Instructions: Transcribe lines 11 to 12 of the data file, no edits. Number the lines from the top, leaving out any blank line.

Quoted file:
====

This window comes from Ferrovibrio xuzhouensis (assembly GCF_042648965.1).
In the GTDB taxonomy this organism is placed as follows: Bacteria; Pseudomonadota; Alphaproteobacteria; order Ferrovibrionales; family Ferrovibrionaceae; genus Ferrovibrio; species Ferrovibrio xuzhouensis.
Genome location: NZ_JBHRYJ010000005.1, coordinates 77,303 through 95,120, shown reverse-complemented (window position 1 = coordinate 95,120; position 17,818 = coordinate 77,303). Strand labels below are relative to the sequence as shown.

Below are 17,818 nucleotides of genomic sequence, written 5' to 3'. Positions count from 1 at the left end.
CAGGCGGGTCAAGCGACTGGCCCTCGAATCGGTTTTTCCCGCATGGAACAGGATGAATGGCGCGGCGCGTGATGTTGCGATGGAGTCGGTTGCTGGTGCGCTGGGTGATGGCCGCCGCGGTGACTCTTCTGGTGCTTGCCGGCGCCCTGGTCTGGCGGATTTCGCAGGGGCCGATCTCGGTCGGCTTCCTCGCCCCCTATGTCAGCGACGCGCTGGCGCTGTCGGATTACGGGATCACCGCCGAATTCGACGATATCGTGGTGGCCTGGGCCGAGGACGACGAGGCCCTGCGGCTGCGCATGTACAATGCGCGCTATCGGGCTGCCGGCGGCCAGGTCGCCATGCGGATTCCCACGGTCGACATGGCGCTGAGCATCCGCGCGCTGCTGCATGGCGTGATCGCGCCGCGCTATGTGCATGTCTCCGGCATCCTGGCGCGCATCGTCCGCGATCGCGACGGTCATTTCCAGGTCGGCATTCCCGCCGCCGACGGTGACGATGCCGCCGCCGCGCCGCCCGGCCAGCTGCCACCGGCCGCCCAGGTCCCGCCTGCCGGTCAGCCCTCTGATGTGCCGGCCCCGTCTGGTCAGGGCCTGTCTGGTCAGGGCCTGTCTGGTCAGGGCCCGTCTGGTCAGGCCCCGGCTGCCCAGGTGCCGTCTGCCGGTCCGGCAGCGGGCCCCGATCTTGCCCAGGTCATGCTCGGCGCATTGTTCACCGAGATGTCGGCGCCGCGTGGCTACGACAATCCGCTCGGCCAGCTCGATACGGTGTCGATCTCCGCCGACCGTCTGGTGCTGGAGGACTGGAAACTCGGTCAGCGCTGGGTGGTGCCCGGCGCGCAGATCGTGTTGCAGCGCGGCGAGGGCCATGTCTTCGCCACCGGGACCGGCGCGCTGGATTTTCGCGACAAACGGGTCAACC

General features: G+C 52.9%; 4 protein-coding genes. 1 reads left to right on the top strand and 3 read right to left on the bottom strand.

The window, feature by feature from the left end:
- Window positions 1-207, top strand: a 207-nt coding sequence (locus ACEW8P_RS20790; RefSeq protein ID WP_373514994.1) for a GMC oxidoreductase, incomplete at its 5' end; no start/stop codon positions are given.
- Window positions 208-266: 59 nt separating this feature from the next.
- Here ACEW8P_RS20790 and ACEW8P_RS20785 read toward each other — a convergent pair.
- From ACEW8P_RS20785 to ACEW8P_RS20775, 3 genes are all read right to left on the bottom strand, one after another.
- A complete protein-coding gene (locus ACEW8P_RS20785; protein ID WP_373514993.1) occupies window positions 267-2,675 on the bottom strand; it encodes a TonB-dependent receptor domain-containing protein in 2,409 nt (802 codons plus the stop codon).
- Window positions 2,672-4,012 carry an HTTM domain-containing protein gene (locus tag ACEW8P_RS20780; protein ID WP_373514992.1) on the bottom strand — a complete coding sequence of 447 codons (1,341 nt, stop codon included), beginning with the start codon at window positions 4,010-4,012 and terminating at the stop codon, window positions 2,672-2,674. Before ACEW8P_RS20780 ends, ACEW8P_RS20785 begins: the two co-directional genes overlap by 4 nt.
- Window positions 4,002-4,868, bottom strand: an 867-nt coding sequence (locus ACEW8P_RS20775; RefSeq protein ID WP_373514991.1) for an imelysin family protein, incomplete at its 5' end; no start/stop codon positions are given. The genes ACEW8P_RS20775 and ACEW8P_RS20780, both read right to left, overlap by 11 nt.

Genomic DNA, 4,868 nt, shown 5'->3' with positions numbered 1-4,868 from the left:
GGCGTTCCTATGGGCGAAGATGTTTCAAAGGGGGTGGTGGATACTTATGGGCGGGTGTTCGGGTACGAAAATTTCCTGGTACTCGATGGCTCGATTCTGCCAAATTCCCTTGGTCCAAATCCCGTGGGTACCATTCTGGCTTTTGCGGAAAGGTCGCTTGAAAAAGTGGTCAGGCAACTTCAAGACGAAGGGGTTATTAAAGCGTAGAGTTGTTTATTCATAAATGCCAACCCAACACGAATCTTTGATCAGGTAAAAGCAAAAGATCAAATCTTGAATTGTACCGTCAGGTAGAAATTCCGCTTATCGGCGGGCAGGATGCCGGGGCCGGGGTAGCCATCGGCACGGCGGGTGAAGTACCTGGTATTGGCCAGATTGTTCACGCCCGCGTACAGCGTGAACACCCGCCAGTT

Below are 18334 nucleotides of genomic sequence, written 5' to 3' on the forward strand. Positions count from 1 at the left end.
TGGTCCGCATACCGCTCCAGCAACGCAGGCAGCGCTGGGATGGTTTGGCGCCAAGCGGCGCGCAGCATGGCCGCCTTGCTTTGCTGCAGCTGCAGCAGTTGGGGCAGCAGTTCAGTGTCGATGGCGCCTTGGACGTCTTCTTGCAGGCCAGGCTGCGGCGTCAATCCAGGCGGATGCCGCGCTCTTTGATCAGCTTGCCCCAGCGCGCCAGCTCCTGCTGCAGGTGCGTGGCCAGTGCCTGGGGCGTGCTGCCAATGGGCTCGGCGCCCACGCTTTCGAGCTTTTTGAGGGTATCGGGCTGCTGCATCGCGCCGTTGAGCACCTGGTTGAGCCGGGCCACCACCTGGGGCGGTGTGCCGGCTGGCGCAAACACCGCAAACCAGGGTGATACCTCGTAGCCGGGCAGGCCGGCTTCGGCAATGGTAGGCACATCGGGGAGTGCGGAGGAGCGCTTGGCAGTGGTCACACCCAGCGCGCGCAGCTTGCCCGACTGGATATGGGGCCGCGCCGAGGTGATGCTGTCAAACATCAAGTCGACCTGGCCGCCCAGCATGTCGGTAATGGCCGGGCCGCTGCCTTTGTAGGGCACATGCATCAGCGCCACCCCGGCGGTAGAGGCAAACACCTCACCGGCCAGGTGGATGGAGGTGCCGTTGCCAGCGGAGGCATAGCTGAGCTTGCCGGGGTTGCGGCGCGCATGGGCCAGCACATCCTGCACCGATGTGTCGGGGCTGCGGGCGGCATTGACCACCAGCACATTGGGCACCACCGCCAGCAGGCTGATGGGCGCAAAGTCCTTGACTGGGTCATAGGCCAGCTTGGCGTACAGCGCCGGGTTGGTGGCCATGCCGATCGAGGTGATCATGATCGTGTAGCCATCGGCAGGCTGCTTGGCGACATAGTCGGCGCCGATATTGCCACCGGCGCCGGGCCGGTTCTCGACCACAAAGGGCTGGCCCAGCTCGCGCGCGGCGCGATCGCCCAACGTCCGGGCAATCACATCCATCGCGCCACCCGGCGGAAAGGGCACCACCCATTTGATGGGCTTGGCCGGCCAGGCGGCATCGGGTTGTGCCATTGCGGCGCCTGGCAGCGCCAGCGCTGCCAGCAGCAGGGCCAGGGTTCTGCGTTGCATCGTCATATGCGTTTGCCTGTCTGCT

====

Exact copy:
- From ACEW8P_RS20785 to ACEW8P_RS20775, 3 genes are all read right to left on the bottom strand, one after another.
- A complete protein-coding gene (locus ACEW8P_RS20785; protein ID WP_373514993.1) occupies window positions 267-2,675 on the bottom strand; it encodes a TonB-dependent receptor domain-containing protein in 2,409 nt (802 codons plus the stop codon).